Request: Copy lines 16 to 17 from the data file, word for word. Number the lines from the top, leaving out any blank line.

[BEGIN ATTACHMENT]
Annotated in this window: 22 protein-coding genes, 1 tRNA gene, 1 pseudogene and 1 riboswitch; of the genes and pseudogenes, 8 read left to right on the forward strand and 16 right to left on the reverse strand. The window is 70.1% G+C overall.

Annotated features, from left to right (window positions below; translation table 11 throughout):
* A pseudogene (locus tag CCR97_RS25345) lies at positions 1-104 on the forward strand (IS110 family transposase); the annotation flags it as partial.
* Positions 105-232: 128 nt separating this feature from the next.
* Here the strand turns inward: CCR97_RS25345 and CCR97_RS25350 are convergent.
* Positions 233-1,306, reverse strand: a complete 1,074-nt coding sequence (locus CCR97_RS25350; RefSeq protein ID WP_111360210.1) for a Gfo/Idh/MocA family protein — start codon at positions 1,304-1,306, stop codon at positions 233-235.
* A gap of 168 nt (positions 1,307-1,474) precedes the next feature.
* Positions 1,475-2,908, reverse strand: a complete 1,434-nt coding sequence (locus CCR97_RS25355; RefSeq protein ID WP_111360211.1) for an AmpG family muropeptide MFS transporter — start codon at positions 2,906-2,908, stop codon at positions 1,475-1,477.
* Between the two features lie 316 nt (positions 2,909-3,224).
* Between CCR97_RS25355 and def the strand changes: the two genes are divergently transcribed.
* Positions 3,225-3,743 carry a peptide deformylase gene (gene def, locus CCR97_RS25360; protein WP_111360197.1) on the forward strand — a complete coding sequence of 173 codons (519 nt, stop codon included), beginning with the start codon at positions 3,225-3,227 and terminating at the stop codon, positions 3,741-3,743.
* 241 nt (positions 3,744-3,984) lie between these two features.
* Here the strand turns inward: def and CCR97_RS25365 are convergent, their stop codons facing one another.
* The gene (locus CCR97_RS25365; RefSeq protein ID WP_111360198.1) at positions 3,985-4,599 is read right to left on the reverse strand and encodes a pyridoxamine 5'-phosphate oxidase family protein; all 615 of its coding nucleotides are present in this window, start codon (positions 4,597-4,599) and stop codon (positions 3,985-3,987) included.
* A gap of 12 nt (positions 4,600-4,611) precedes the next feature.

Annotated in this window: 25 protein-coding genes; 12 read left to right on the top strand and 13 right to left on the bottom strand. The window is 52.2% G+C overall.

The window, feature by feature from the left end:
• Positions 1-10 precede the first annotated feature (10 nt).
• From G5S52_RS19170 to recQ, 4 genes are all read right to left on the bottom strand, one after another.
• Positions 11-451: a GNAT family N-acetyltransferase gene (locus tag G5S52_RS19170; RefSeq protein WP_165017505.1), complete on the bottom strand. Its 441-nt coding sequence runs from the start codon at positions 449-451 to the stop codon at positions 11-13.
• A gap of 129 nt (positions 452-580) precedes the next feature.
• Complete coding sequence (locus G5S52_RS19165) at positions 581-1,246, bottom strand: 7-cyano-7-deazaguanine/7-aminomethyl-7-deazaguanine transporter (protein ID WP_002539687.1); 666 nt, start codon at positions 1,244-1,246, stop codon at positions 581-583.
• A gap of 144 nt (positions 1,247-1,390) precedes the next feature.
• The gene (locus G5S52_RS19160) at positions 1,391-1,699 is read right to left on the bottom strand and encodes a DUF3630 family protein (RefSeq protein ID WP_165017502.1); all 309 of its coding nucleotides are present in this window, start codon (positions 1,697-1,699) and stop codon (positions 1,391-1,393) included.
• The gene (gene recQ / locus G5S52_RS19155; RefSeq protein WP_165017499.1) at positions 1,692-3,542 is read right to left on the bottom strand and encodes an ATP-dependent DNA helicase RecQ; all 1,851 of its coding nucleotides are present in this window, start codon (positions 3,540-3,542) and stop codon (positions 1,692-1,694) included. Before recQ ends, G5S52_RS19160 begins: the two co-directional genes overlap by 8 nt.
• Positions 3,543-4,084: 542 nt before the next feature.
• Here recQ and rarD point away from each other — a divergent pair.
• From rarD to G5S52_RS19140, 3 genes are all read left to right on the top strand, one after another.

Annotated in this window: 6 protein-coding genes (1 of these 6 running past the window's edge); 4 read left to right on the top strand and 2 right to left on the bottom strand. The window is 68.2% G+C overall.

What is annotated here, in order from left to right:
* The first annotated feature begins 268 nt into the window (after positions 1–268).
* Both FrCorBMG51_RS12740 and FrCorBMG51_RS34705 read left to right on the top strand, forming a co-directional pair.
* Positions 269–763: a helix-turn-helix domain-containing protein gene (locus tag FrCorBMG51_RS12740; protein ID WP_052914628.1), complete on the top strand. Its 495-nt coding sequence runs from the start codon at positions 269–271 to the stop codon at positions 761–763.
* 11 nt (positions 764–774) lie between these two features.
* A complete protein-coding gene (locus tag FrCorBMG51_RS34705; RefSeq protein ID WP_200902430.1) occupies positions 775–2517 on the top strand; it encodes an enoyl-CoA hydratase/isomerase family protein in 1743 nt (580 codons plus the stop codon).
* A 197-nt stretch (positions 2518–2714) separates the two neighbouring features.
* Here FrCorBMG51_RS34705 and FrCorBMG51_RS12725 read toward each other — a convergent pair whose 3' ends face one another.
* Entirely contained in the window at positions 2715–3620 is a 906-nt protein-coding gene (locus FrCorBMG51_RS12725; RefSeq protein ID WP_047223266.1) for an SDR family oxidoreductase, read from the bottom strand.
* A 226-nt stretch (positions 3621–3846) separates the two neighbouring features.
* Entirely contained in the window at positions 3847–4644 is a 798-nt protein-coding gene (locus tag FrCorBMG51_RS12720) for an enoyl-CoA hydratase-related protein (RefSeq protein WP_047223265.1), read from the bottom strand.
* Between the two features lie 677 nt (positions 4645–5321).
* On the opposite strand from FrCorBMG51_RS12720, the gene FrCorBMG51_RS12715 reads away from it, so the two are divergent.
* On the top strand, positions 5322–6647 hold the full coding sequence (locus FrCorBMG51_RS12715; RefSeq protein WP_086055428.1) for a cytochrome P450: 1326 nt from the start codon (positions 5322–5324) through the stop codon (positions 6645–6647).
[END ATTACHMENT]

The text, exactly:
Annotated in this window: 25 protein-coding genes; 12 read left to right on the top strand and 13 right to left on the bottom strand. The window is 52.2% G+C overall.

The window, feature by feature from the left end: